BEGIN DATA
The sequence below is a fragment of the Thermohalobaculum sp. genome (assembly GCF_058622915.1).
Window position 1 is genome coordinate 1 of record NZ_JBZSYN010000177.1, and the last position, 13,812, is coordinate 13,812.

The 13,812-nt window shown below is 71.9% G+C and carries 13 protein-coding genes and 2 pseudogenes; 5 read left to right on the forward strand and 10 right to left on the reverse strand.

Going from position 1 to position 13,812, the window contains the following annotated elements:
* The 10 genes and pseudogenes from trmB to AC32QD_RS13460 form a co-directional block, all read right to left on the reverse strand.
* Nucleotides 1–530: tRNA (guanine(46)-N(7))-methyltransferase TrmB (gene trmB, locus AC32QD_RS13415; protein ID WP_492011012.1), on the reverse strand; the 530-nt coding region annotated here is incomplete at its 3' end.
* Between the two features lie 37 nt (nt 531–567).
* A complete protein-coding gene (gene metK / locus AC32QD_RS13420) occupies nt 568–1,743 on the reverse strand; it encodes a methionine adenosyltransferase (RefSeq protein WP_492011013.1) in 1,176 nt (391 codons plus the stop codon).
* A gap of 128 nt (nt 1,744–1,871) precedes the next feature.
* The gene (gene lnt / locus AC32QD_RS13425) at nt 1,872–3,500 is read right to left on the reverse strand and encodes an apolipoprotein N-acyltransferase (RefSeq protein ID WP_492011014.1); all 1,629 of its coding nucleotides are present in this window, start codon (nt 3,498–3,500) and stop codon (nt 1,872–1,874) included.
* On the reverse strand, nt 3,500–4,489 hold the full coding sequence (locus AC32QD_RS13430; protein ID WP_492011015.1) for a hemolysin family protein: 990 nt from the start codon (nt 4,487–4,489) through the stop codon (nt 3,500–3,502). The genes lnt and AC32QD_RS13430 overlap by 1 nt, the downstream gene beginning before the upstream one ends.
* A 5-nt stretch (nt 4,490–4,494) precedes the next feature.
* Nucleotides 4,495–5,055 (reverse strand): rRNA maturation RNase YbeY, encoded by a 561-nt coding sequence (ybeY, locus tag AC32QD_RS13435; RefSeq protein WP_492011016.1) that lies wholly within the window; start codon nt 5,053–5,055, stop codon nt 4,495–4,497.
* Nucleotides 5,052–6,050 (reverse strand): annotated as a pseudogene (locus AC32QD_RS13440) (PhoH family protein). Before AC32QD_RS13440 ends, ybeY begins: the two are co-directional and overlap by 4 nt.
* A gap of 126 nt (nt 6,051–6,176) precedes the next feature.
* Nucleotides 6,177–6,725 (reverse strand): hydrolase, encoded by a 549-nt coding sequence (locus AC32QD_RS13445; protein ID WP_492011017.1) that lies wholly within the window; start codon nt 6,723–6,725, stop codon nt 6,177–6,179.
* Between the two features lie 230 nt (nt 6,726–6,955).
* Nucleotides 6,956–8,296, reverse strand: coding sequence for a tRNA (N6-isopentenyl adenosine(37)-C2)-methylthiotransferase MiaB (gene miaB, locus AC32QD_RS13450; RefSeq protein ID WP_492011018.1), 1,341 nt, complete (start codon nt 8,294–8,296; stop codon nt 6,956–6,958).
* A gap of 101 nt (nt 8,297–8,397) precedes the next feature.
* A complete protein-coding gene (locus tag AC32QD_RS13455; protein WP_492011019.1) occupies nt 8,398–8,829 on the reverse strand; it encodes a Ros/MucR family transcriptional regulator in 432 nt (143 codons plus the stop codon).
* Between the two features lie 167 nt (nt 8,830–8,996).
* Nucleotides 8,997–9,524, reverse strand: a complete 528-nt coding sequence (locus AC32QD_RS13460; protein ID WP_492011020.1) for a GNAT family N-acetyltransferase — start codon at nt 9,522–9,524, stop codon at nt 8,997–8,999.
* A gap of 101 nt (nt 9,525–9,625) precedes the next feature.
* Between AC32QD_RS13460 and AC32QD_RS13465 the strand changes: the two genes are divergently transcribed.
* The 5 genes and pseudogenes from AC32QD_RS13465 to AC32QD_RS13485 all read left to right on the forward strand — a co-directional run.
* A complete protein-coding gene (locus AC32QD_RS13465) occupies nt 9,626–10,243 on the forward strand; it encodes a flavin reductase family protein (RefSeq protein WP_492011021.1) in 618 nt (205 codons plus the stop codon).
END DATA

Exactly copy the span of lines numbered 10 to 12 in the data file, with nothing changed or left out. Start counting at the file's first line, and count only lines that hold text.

* The gene (gene lnt / locus AC32QD_RS13425) at nt 1,872–3,500 is read right to left on the reverse strand and encodes an apolipoprotein N-acyltransferase (RefSeq protein ID WP_492011014.1); all 1,629 of its coding nucleotides are present in this window, start codon (nt 3,498–3,500) and stop codon (nt 1,872–1,874) included.
* On the reverse strand, nt 3,500–4,489 hold the full coding sequence (locus AC32QD_RS13430; protein ID WP_492011015.1) for a hemolysin family protein: 990 nt from the start codon (nt 4,487–4,489) through the stop codon (nt 3,500–3,502). The genes lnt and AC32QD_RS13430 overlap by 1 nt, the downstream gene beginning before the upstream one ends.
* A 5-nt stretch (nt 4,490–4,494) precedes the next feature.